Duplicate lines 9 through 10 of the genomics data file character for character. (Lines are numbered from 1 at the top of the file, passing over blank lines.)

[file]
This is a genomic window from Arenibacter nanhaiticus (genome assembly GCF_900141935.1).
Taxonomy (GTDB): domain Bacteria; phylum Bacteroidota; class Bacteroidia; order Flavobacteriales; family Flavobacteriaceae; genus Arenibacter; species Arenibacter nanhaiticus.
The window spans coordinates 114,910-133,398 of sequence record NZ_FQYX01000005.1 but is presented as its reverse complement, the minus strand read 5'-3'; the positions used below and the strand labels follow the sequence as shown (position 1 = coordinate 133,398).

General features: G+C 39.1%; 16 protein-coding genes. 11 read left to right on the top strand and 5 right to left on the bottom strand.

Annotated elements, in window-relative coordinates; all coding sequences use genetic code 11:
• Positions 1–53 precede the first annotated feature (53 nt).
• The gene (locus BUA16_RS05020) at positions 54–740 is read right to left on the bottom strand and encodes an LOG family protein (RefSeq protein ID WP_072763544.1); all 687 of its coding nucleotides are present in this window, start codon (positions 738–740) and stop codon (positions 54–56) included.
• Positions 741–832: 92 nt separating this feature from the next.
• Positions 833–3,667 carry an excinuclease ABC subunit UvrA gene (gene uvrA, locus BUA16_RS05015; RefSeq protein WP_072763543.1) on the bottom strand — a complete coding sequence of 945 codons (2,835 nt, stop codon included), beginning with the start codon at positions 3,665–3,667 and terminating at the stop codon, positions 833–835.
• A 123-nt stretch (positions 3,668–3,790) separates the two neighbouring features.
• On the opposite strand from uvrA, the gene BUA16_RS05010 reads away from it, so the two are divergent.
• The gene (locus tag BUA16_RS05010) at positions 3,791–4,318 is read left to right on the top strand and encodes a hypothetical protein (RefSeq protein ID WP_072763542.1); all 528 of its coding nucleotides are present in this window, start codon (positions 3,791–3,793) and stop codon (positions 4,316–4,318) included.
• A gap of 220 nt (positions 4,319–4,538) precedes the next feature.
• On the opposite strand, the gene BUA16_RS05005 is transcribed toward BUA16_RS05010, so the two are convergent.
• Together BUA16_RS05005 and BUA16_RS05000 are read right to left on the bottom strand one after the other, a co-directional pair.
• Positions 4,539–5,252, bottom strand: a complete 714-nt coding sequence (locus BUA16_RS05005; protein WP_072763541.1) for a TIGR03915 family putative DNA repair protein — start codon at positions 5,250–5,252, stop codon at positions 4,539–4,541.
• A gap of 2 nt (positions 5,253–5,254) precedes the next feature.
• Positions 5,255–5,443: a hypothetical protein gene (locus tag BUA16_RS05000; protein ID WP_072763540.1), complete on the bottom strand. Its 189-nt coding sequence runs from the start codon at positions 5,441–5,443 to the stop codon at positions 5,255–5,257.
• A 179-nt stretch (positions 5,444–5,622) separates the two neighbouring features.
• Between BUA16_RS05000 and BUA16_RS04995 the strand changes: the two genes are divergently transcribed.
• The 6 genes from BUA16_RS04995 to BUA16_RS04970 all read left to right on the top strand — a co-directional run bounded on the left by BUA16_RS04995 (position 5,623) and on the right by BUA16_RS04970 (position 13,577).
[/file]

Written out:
• Positions 833–3,667 carry an excinuclease ABC subunit UvrA gene (gene uvrA, locus BUA16_RS05015; RefSeq protein WP_072763543.1) on the bottom strand — a complete coding sequence of 945 codons (2,835 nt, stop codon included), beginning with the start codon at positions 3,665–3,667 and terminating at the stop codon, positions 833–835.
• A 123-nt stretch (positions 3,668–3,790) separates the two neighbouring features.